The Society for the Protection of Animals (SPA) had filed a case against bullfight organiser Lea Vicens and the southwestern city of Nimes, a bullfighting hotspot, saying the practice was “shocking and barbaric”.
But the court in Nimes, following several previous rejections by courts of complaints filed by SPA, threw out its case and ordered it to pay €4,000 in legal costs.
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Generally thought of as a Spanish tradition, bullfighting is also widespread in south west France, although it has declined in popularity in recent years.
Held in a sand area, the event involves a bull and a person – known as torero or torera – who tries to wound, immobilise or kill the animal which is subjected to attacks with lances, barbed darts and swords during the contest.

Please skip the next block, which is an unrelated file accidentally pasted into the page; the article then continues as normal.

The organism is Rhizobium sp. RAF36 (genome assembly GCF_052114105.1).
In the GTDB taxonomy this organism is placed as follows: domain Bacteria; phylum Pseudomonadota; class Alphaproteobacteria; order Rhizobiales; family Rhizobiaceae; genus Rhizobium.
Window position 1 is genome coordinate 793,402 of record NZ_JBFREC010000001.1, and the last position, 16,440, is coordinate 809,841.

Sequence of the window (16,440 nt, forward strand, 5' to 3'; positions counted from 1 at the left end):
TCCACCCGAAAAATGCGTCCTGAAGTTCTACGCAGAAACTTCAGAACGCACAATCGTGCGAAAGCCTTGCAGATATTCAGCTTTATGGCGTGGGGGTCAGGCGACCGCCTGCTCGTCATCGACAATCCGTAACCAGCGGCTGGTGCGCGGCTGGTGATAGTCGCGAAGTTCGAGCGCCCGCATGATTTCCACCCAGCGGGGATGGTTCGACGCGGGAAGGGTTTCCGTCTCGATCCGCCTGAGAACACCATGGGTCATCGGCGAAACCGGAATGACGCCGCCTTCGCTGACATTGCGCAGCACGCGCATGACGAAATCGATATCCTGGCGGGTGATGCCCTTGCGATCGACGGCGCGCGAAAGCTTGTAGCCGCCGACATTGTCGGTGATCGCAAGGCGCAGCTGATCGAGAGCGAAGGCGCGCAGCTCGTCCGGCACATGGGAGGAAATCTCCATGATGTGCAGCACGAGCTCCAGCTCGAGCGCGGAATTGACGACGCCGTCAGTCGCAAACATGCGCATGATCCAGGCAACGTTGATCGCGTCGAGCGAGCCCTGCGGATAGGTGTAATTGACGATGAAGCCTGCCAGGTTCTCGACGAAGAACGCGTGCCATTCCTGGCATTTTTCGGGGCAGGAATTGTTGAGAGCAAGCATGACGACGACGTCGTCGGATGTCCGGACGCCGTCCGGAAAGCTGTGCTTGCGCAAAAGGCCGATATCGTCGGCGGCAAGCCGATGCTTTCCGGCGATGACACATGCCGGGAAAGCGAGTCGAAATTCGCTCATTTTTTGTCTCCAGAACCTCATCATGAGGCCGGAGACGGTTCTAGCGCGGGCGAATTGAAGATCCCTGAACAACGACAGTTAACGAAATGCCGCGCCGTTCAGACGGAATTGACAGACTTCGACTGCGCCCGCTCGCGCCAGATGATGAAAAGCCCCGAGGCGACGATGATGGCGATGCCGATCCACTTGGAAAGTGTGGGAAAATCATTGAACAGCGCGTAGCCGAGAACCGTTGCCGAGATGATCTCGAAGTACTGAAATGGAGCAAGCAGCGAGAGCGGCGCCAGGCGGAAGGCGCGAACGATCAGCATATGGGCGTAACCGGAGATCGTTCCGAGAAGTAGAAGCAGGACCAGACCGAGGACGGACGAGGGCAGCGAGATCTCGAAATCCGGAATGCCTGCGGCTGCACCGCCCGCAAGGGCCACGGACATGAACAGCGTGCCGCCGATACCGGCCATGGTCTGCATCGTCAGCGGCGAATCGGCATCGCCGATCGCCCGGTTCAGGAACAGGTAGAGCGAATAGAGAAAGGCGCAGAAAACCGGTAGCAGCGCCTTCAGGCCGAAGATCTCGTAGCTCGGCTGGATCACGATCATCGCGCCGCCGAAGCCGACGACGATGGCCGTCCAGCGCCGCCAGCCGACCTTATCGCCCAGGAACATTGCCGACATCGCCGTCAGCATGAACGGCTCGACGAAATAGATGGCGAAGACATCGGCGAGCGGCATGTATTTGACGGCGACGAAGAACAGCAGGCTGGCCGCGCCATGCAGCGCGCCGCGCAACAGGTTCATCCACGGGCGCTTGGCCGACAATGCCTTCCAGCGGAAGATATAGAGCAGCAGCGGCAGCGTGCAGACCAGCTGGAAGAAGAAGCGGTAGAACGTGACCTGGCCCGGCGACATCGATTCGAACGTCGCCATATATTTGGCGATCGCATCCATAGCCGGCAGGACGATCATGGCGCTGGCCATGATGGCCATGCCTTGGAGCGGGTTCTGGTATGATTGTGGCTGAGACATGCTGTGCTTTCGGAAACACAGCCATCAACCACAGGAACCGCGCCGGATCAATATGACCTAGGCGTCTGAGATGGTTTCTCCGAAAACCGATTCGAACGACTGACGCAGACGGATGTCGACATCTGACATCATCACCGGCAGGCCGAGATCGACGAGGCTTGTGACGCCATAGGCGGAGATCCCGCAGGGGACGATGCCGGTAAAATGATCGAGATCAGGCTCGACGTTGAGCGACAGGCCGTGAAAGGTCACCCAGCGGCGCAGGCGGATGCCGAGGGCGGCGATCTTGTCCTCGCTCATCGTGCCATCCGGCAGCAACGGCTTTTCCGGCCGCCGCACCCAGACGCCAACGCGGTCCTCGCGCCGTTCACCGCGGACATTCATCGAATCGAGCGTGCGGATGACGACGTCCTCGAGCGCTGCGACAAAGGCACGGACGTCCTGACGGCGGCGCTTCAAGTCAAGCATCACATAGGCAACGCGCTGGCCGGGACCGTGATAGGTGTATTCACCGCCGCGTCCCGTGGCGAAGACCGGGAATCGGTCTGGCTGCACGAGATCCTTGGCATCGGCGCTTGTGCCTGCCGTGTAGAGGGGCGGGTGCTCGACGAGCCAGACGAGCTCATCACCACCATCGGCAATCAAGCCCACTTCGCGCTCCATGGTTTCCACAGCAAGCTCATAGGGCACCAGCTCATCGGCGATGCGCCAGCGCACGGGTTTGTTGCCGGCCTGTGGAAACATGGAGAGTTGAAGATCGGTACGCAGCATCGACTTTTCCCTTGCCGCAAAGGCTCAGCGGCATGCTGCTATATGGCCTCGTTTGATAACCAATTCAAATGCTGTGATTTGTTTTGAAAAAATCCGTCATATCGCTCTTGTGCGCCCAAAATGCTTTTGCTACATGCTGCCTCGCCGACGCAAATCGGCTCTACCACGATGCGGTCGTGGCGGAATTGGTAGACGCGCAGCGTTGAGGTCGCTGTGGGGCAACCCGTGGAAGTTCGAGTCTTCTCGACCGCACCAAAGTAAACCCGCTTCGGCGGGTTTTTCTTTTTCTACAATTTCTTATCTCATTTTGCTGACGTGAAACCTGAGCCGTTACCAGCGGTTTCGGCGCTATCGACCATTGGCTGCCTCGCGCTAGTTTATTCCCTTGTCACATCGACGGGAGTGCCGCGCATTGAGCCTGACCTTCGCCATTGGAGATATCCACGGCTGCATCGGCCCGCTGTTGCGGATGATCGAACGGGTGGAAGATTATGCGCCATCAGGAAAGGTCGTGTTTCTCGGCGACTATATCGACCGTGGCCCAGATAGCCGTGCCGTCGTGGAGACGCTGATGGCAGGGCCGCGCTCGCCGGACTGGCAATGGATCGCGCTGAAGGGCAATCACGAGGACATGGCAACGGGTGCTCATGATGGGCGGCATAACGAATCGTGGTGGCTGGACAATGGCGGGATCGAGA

France has strict laws against animal cruelty but bullfighting – which kills an estimated 1,000 bulls per year in the country – is exempt in places where it has been practised for a long time.
Trying to win over public opinion for a change in the law, the SPA has brought several cases in cities where bullfighting is popular, including Dax, Carcassonne, Bayonne and Bèziers, so far without success.
In its verdict in May, a court in Bèziers acknowledged that the injuries deliberately inflicted on bulls caused them “great suffering”, and should be qualified as “cruelty”.
But it said animal cruelty laws did not apply to bullfighting “so long as there is proof of an uninterrupted local tradition” as per France’s criminal code.